Holiday Checklist for Traveling During Recovery

Photo of frustrated woman in her car covered in snow
This entry was posted in Addiction & Recovery, Blog on .

It’s here!

The most wonderful time of the year.

From November through New Year’s Day, people around the U.S. go all -in, and celebrate the holiday season. There are plenty of holidays for everyone to celebrate:


  • This holiday kicks everything off with a festival of light – and fireworks – early in the month of November. Diwali is a five-day event, and the most important holiday for people of the Hindu faith.


  • Thanksgiving occurs on the third Thursday in November. This is our best excuse all year to eat way too much good food, spend quality time with friends and family, and take stock of all the things for which we feel grateful.


  • Hannukah is between December 7th and December 15th this year. Hanukkah is an eight-day festival for people of the Jewish faith to celebrate the historic victory of the Maccabees over their Seleucidian occupiers in the year 139, BC.


  • Christmas is on December 25th. People of the Christian faith celebrate the birth of their prophet, Jesus Christ, on Christmas Day.


  • Kwanzaa is from December 26th 2023 to January 1st, 2024. Kwanzaa is an Afrocentric (focused on African history, culture, and traditions) celebration of family values. The word means “first” and the holiday is based on South African traditions called first-fruits celebrations. Click here to learn about the Seven Principles of Kwanzaa.

New Year’s Day

  • The first holiday of the year, on the first day of the year. Make your resolutions, eat black-eyed peas, and watch the good fortune come your way.

Whatever your cultural background is, and whatever you celebrate, there’s no escaping it. During December in the U.S., the holidays take over everything. School close for two weeks. People get time off work. People travel near and far to see family or get away from it all. In New York City, Rockefeller Center fills with the lights of an enormous Christmas trees and people ice-skating between sips of hot cocoa. In Chicago, the downtown loop transforms into a beautiful pageant of lights and decorations for blocks and blocks on end. And around the country, from small towns to subdivisions to neighborhoods everywhere, people put up lights, decorations, and celebrate the season.

Make Your List, Check it Twice

If it doesn’t drive you up a wall, it really is the most wonderful time of the year. But if you’re in recovery from addiction – a diagnosed alcohol and/or substance use disorder (AUD/SUD) – and you plan to travel to see friends, there are some important things for you to remember. You can have a great holiday and keep your recovery alive, but it may be challenging.

That’s why we created this list.

Checklist: Things to Remember if You’re in Recovery and Traveling Over the Holidays

  1. If you have opioid use disorder (OUD) and you participate in a medication-assisted treatment program (MAT) with medication for opioid use disorder (MOUD), traveling can be extremely complicated. To learn how to ensure you have the proper medication at the proper time and proper dosage, please navigate to the blog section of our website and read this article:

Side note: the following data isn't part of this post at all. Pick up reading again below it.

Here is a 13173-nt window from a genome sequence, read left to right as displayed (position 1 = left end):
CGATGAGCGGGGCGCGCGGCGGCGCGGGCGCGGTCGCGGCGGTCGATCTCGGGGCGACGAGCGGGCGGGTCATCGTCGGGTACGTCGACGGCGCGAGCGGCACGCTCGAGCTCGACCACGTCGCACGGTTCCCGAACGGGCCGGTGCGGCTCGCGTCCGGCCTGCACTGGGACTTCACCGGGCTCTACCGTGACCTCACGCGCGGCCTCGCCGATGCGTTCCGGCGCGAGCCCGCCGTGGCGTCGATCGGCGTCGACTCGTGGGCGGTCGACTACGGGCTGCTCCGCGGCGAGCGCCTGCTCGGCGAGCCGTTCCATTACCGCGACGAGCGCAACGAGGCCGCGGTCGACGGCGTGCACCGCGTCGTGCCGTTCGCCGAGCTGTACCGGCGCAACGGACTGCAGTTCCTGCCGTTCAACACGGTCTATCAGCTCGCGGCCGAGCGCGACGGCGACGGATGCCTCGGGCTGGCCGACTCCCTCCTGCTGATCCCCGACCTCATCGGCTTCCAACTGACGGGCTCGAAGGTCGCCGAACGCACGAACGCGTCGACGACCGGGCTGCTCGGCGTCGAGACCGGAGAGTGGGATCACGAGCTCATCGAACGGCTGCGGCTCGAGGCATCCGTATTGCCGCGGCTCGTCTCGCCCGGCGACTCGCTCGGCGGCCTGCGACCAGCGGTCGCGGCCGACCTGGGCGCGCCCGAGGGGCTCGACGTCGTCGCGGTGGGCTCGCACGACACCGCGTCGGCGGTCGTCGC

How To Vacation While on Medication-Assisted Treatment

  1. Make a plan to handle any triggers you might experience. Read these two articles for ideas:

Managing Holiday Triggers to Keep Your Recovery Intact

How to Handle Holiday Triggers

  1. Make a list of AA or NA meetings in your destination:
    • Meeting are literally everywhere. No matter where you go, you can find a meeting. And since the pandemic, virtual meetings are easy to find. No excuses: keep up with your meetings while you travel over the holidays.
  1. Maintain the good habits you know promote your recovery:
    • If exercise is what keeps you on your program, then look for places to work out in your destination city: you can guest at the YMCA, do a free one-day trial at gyms like LA Fitness, or simply plan to keep working out on your own.
    • If yoga or meditation is what works for you, we have the same advice. Plan ahead, find a yoga studio or meditation center in your destination, have a look at the schedule, and go take a class.
  1. Arrange for counseling or therapy via telehealth:
    • If your destination lacks resources, you can keep your recovery on track by scheduling virtual therapy or counseling sessions with your addiction counselor, therapist, or psychiatrist.
  1. Call you support system:
    • If everything on the list above fails to give you the support you need, then pick up your phone and call your sponsor or a recovery peer: remember, it’s the holidays for them, too, so they know exactly what you’re going through.

Traveling during recovery can be tough.

We get it.

You work hard to create a healthy routine, and then the holidays come along, and travel comes along, and throws a ginormous monkey wrench in the works – but the holidays don’t have to be disruptive. Use our list above, be proactive, plan ahead, and you can make it through the rest of November, all of December, and arrive at New Year’s Day with your recovery fully intact.

The materials provided on the Pinnacle Blog are for information and educational purposes only. No behavioral health or any other professional services are provided through the Blog and the information obtained through the Blog is not a substitute for consultation with a qualified health professional. If you are in need of medical or behavioral health treatment, please contact a qualified health professional directly, and if you are in need of emergency help, please go to your nearest emergency room or dial 911.